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Japan: 100,000 march in Tokyo to protest nuclear energy


Goshi Hosono, Japan's environment minister, minister for the Restoration from and Prevention of Nuclear Accident and minister of state for the Nuclear Power Policy and Administration, center, inspects a pool containing spent fuel rods at the No. 4 reactor building at Tokyo Electric Power Co.'s (Tepco) Fukushima Dai-Ichi nuclear power plant in Okuma Town, Fukushima Prefecture on May 26, 2012.


Toshiaki Shimizu

Today was the hottest day of the year so far in Japan, but that didn't stop protesters from taking to the streets to protest nuclear energy. About 100,000 people marched through Tokyo to protest the country's dependence on nuclear power, Reuters reported. The massive protest comes as Prime Minister Yoshihiko Noda is dealing with the public's growing distrust of atomic power, which before the Fukushima disaster had provided 30 percent of the country's electricity.

"Japan is going to destroy itself by building nuclear plants in such an earthquake-prone country," a protester told Reuters.  

The protest was the biggest anti-nuclear rally since the Fukushima disaster last year and attracted speakers such as Nobel laureate Kenzaburo Oe, Bloomberg News reported.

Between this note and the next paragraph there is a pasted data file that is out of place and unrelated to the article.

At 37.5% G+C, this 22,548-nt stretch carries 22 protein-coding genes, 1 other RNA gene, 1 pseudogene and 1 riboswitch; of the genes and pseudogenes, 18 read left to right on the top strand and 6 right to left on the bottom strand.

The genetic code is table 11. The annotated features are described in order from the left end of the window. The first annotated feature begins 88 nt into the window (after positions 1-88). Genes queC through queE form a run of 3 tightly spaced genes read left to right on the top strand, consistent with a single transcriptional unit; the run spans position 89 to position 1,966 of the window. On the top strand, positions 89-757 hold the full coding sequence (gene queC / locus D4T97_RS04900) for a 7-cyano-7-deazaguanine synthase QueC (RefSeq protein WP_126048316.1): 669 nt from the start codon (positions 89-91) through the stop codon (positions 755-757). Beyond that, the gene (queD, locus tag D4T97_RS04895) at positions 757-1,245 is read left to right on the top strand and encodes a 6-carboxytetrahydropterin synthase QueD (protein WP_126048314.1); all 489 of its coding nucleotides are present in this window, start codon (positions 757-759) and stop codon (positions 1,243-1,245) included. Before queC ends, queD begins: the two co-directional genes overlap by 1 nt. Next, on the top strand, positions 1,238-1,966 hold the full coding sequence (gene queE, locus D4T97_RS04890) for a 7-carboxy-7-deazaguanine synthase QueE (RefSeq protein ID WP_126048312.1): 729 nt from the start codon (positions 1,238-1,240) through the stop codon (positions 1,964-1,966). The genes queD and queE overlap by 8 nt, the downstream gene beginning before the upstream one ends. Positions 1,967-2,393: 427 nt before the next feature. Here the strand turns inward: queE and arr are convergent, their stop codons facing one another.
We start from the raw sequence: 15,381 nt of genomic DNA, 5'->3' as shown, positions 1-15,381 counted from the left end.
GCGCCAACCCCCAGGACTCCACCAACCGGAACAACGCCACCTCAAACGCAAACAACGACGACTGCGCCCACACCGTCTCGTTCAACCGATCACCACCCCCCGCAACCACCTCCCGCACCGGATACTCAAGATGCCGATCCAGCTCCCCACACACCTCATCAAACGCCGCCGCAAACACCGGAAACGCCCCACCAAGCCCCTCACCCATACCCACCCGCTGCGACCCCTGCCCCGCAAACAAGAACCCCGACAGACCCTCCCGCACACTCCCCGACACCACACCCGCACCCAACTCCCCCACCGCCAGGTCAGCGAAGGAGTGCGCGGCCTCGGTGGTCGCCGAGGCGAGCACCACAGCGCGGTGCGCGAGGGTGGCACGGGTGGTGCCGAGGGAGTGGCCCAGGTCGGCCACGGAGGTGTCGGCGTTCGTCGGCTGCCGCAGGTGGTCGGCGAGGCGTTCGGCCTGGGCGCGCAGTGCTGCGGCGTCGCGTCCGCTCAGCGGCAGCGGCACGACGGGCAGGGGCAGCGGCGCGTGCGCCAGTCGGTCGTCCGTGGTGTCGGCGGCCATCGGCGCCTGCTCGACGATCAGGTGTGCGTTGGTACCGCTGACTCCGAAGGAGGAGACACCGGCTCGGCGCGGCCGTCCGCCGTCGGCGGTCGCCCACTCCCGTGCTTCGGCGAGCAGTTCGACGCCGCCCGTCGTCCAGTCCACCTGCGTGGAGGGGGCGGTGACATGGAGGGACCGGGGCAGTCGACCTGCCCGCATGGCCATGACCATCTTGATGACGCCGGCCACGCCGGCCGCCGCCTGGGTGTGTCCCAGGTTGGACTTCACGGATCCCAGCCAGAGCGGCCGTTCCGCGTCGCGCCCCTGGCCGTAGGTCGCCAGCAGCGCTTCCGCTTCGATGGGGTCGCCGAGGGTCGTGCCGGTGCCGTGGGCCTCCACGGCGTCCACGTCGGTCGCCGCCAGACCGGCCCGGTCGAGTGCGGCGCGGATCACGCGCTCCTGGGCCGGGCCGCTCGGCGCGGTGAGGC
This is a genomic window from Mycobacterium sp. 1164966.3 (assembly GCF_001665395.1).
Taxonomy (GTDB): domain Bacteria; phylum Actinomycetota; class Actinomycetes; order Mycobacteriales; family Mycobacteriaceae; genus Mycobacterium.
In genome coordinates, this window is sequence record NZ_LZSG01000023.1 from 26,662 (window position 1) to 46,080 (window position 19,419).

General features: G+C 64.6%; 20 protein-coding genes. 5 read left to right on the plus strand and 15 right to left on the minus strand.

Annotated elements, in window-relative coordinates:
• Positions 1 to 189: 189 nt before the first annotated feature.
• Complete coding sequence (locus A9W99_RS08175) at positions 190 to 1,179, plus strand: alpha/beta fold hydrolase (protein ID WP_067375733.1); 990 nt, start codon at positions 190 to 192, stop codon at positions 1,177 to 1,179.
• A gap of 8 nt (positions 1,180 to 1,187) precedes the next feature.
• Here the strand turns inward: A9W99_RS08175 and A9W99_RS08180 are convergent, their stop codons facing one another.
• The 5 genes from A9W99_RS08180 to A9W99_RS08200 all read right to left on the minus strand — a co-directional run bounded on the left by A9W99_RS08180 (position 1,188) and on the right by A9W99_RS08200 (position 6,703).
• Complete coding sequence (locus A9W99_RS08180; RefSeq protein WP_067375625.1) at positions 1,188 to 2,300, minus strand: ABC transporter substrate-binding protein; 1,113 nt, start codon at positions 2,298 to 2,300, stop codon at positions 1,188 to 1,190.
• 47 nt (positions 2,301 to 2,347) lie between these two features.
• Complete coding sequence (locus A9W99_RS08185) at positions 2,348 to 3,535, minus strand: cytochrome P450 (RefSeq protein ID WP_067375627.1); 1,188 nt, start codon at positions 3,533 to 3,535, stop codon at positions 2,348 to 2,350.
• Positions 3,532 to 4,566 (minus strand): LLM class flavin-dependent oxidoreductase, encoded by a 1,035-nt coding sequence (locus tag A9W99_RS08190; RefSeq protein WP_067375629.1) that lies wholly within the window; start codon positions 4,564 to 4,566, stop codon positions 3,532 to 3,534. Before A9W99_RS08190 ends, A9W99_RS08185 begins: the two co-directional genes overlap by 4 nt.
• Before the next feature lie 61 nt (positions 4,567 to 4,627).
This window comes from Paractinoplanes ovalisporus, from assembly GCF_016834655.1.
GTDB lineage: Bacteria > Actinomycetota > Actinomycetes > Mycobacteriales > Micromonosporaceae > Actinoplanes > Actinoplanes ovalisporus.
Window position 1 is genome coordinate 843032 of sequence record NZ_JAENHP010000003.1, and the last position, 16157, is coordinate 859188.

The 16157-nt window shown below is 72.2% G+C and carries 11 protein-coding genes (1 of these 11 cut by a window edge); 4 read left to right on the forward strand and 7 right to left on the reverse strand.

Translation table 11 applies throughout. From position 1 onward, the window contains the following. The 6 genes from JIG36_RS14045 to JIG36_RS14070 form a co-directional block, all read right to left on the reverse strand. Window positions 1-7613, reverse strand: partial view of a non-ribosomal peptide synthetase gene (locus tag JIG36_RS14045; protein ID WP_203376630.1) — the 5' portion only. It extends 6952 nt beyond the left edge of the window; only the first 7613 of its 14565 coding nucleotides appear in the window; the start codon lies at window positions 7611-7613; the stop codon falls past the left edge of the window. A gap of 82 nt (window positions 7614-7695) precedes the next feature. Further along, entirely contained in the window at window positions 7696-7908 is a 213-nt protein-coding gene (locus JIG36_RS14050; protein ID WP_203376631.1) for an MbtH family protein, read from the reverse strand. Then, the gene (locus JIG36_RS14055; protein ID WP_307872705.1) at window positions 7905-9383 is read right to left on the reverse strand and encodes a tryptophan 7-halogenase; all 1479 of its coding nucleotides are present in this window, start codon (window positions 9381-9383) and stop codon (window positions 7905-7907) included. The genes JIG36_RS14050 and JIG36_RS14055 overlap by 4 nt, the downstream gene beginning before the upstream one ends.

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All 50 of the country's nuclear reactors went off-line following the disaster last year so they could be checked for safety. But last month the government approved the restart of two reactors, even though most of the public in Japan was opposed to the move, the Wall Street Journal reported.

“The government allowed the Ohi nuclear reactors to restart and it’s going to allow more reactors to restart. We feel we are insulted by the government,” Oe said in his speech at the protest, according to Bloomberg News.

The protests also come after a damning report was released earlier this month which found that the earthquake and tsunami were not the only factors that contributed to the Fukushima tragedy. The report found that lax oversight from the government and the energy companies also contributed to the massive meltdown, Japan Today reported. “They effectively betrayed the nation’s right to be safe from nuclear accidents. Therefore, we conclude that the accident was clearly ‘man-made,'" the report said.